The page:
The Mobile Tipping Point

Noah King

Malcolm Gladwell famously wrote about the concept of ‘tipping points’ — the point at which an emerging trend takes hold and goes from reaching early adopters to reaching mass audiences. When it comes to mobile technology, industry professionals have long been waiting for the tipping point when more people than not have smartphones. In the U.S., that time is now.

Each month, comScore releases a report on U.S. mobile-phone subscribers, and today’s report announced that, for the first time ever, over 50% of people with mobile phones in the U.S. now have smartphones. That might not sound like a big deal, but it’s an enormous milestone that has huge implications.

In the short term — as in tomorrow — your brand should no longer think of mobile as an afterthought. Your websites and interactive experiences need to be mobile-friendly, and your business model needs to embrace mobile-content creation and consumption. In fact, being mobile-friendly won’t even be as good as being mobile-amazing. The leaders of this new era will be the companies that put mobile above all else and are first to deliver the next generation of rich mobile experiences.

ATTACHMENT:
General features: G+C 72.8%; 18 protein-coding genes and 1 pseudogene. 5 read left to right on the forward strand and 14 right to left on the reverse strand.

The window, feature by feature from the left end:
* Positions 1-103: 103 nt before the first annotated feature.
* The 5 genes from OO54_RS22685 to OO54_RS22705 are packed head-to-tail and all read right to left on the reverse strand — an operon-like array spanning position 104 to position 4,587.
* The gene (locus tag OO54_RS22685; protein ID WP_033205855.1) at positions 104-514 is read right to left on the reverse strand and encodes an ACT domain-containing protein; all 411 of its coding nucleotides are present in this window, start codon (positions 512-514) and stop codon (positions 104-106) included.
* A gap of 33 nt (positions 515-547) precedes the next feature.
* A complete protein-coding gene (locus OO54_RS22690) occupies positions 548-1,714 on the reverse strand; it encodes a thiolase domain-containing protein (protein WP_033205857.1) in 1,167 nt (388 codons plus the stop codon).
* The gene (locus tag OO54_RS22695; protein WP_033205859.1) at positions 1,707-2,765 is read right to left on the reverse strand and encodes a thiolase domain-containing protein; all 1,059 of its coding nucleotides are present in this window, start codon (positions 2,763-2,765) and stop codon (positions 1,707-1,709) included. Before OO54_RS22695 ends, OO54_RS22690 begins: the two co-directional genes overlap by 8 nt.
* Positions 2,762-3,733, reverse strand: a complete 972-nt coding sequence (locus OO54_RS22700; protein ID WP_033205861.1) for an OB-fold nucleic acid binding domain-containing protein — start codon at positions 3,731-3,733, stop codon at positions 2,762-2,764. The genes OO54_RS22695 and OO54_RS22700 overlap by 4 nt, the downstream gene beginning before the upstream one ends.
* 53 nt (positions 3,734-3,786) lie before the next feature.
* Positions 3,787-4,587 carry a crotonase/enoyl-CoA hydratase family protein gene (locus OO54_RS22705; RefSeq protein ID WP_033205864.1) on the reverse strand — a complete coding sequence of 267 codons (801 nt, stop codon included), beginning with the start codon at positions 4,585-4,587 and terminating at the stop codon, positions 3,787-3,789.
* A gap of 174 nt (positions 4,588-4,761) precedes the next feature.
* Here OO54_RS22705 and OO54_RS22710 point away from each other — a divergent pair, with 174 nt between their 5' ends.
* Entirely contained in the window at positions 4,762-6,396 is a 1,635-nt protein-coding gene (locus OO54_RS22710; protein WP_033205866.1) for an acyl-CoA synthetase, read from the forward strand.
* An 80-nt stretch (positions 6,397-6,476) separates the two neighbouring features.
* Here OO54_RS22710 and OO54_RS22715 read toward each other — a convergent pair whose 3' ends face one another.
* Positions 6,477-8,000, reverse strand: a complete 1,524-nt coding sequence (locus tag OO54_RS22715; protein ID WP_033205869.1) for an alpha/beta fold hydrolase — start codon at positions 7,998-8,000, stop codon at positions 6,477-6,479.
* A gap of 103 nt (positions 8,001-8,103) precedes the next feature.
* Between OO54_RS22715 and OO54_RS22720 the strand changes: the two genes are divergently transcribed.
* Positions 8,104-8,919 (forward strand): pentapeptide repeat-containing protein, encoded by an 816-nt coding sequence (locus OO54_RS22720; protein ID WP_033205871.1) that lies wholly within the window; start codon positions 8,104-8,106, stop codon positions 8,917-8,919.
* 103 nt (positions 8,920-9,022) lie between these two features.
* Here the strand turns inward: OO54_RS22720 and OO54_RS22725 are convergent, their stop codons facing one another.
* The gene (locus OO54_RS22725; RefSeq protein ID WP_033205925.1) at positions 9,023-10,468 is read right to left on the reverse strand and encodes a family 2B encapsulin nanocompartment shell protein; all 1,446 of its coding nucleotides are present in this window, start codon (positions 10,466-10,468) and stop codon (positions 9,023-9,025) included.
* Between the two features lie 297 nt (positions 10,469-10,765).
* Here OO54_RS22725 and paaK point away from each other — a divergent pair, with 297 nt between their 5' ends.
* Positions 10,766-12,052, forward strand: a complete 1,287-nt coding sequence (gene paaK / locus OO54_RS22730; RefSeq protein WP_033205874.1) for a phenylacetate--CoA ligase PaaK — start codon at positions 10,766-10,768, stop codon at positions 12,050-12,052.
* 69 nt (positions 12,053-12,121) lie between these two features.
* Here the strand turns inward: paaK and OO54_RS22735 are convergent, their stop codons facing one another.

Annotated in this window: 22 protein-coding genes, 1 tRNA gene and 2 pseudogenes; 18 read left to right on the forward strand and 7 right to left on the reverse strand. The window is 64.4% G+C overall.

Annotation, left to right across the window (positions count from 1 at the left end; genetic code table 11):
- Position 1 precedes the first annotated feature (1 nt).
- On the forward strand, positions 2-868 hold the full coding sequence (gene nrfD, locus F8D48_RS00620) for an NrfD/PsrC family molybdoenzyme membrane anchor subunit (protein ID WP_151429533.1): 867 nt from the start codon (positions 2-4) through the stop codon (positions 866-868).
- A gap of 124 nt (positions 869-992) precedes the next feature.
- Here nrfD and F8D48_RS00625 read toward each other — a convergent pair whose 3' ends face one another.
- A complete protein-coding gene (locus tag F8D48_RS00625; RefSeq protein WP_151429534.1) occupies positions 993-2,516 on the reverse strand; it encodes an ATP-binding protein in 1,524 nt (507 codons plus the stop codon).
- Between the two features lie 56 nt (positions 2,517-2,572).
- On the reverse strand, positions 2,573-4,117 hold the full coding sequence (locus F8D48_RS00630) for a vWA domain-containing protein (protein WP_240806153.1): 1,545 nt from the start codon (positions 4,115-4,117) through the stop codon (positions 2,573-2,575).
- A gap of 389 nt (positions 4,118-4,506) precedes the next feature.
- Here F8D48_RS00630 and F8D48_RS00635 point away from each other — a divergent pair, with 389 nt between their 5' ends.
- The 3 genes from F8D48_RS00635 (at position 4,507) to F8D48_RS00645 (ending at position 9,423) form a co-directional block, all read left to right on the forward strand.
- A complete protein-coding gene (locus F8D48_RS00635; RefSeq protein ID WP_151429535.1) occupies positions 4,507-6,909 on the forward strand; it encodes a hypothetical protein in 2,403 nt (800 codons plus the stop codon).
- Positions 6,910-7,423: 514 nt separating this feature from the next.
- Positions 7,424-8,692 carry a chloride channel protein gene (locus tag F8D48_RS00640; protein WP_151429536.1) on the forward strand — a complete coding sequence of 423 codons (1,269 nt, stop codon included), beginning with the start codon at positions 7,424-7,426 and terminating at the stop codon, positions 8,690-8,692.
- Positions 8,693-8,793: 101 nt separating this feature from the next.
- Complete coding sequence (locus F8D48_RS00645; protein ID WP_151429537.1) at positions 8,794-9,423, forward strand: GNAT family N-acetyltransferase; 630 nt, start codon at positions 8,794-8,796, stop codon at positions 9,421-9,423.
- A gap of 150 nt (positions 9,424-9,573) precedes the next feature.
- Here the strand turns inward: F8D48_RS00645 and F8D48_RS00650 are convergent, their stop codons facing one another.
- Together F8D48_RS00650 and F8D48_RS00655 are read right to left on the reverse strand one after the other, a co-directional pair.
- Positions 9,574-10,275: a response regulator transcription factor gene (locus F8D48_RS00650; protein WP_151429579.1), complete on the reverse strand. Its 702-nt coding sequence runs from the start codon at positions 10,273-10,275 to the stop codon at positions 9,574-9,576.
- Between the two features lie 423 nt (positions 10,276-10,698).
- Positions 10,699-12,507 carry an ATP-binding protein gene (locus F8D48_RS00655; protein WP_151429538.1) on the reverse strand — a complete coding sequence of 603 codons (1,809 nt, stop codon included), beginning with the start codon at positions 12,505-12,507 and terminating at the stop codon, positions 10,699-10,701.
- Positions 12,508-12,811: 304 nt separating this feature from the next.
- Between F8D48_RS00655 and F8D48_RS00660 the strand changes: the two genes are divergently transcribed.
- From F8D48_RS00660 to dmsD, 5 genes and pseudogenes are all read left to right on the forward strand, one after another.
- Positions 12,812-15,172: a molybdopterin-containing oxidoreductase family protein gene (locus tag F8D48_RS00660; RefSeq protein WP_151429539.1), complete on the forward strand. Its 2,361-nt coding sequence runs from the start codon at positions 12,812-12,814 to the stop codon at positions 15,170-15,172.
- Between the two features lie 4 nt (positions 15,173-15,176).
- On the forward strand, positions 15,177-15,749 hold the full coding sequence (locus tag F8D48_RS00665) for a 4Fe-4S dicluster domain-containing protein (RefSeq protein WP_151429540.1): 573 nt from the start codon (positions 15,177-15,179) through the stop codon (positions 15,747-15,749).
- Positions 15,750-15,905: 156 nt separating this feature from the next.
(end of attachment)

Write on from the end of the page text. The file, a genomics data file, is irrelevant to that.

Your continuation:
In the longer term — let’s say the next two years — here’s what I predict will also change:

1. The release of more powerful and affordable smartphone hardware
2. The creation of faster and more affordable wireless data access
3. Mobile payments will become the primary way of exchanging money
4. Smartphones will become the primary channel for consumption of news,
music, video, and other media.

If it feels like the world going mobile is something that will hurt your business, you may be feeling a combination of denial, shock, and disbelief. Fear not — the future of mobile will be prosperous and beneficial to all. Your brand can make the jump, and the opportunity to make meaningful connections with your customers will be greater than ever.

1968

In 1968, Jay Hill, Alan Holliday, Jack Connors and Steve Cosmopulos founded an agency in Boston based on the principle that creativity could drive business. Forty five years later, we're still operating on that very same premise, albeit with a few more people. Today, there are more than 900 of us who work at Hill Holliday. Together, we are the 13th largest ad agency in the United States. It's very nice to meet you.